Several synagogues in Turkey have recently been restored by city or state authorities for use as cultural centers and also worship.
The restoration of several of these — including the synagogues in Edirne and Gaziantep, and the Algazi Synagogue, the Beit Hillel Synagogue, the Bikur Holim Synagogue and the Shalom Synagogue in Izmir, have been noted in an article on the judaism-islam.com web site highlighting 14 synagogues that have been restored in Muslim countries.
JHE has reported on the restoration of the synagogue in Edirne, which since 2010 has been undergoing an approximately $2 million restoration for use as a cultural center, with the possibility of holding religious services.
We have also reported on the synagogue restorations in Izmir that are part of the ambitious Izmir Project — an international initiative led by the Kiriaty Foundation to save Izmir’s unique complex of synagogues and “create a living cultural monument to the rich Jewish heritage of the city.”
The Izmir Project cooperates with the local municipality and the Jewish community to restore and reconstruct seven of Izmir’s synagogues and historic community buildings, and construct a museum with a cultural center. It formally launched a Jewish heritage tourism project last month. Four contiguous synagogues within Izmir’s historic bazaar have been designated as the core of the restoration project: the Hevra, Algazi, Signora-Giveret and the ruins of the Foresteros synagogue. Combined with two other adjacent synagogues: Etz Chaim and Shalom, in addition the Bikur-Holim synagogue nearby; they form a unique complex of diverse Sephardic synagogue styles.
The restoration of the nearby Beit Hillel Synagogue was completed earlier this year.
Nesim Bencoya, the site manage of the Izmir Project, has sent us some striking “before and after” photos of the recently restored Yabets Synagogue, in Bergama (Pergamon), which was rededicated as a ceremony in the spring of 2014 for use as a cultural center. The synagogue is believed to have been built in the second half of the 19th century. It was abandoned after being seriously damaged in a fire in the 1940s that caused the roof to collapse.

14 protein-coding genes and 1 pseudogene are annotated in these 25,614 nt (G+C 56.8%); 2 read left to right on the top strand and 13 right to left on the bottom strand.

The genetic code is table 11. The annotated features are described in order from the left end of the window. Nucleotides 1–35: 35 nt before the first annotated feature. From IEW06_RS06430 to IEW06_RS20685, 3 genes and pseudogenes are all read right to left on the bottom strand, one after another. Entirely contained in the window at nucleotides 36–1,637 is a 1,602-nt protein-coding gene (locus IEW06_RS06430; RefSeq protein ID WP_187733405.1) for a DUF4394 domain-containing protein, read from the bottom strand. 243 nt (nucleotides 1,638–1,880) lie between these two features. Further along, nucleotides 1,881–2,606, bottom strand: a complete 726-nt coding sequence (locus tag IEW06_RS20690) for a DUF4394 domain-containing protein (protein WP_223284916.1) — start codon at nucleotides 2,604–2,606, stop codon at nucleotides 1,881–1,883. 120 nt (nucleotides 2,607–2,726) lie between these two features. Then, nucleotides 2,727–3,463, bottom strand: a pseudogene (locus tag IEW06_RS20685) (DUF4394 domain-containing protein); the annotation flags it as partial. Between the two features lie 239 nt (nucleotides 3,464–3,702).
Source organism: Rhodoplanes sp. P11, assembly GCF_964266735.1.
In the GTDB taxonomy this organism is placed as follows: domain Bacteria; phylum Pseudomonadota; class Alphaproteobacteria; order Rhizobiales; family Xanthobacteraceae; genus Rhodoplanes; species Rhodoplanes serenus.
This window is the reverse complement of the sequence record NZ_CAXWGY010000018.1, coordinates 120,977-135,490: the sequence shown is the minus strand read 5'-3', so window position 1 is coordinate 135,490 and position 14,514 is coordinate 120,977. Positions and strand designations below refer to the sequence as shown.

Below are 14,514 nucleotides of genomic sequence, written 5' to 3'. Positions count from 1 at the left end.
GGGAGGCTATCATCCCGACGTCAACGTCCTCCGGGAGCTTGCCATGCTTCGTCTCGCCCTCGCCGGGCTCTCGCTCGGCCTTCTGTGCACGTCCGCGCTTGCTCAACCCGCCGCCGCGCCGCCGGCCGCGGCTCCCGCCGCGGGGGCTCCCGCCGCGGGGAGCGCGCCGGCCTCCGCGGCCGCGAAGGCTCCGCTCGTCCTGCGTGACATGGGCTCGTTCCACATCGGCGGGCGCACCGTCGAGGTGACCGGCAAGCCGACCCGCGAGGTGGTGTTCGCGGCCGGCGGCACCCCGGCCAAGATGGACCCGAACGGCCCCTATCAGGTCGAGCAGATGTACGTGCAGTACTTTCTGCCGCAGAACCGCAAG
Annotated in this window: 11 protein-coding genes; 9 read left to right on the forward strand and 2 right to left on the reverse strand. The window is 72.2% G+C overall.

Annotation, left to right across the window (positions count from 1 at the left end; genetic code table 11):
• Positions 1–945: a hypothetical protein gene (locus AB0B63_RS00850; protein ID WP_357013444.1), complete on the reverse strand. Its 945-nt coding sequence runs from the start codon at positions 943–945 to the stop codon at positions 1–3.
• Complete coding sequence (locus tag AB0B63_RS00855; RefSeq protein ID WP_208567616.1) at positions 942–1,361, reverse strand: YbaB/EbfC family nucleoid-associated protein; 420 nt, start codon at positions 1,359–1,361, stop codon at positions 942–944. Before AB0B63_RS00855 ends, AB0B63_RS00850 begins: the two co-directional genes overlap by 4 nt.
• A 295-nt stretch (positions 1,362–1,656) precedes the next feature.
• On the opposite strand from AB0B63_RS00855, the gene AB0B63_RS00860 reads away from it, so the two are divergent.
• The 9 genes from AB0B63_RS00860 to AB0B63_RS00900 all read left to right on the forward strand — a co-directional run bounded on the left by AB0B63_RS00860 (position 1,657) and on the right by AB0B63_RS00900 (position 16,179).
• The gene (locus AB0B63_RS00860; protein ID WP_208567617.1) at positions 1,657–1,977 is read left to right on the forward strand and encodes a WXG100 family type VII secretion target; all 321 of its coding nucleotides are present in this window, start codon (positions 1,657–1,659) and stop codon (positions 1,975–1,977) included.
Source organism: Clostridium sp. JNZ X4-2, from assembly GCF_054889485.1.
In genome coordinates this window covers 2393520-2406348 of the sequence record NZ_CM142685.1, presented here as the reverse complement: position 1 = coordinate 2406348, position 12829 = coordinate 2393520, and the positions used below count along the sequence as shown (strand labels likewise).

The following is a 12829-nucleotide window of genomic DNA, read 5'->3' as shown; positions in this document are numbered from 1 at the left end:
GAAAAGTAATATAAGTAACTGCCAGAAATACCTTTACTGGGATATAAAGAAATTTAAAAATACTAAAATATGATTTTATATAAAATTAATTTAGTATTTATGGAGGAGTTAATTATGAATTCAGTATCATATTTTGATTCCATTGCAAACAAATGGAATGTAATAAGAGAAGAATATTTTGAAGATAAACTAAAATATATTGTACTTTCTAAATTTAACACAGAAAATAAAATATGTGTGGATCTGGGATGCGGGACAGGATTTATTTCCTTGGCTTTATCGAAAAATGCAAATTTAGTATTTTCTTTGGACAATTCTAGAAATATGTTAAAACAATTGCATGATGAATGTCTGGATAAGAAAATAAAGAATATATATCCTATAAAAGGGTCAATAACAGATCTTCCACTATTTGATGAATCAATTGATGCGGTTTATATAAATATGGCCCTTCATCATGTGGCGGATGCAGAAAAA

YNet News reported at the time that “the ceremony was attended by more than 300 members of the Jewish community of Izmir and led by the Chief Rabbi of Turkey, Ishak Haleva. The mayor of Bergama, Deputy Governor of the Izmir Province and a representative of the Ministry of Tourism were also in attendance. Hundreds of residents of Istanbul also arrived to the ceremony.”
YNet reported that the restoration had been a project that came about thanks to the initiative of Turkey-born Gabby Levy, who served as Israel’s ambassador to Turkey from 2007 until he was expelled in 2010 during a crisis in relations between Turkey and Israel.
Levy convinced the locals that they synagogue would be a source of attraction for some one million of tourists who visit the ruins of the nearby Greek city of Pergamon. The Mayor responded to the challenge and the project was launched.
The rehabilitation efforts were undertaken by the government of the Izmir province (Bergama is located in its territory), the Turkish Ministry of Tourism, UNESCO, and the European Union.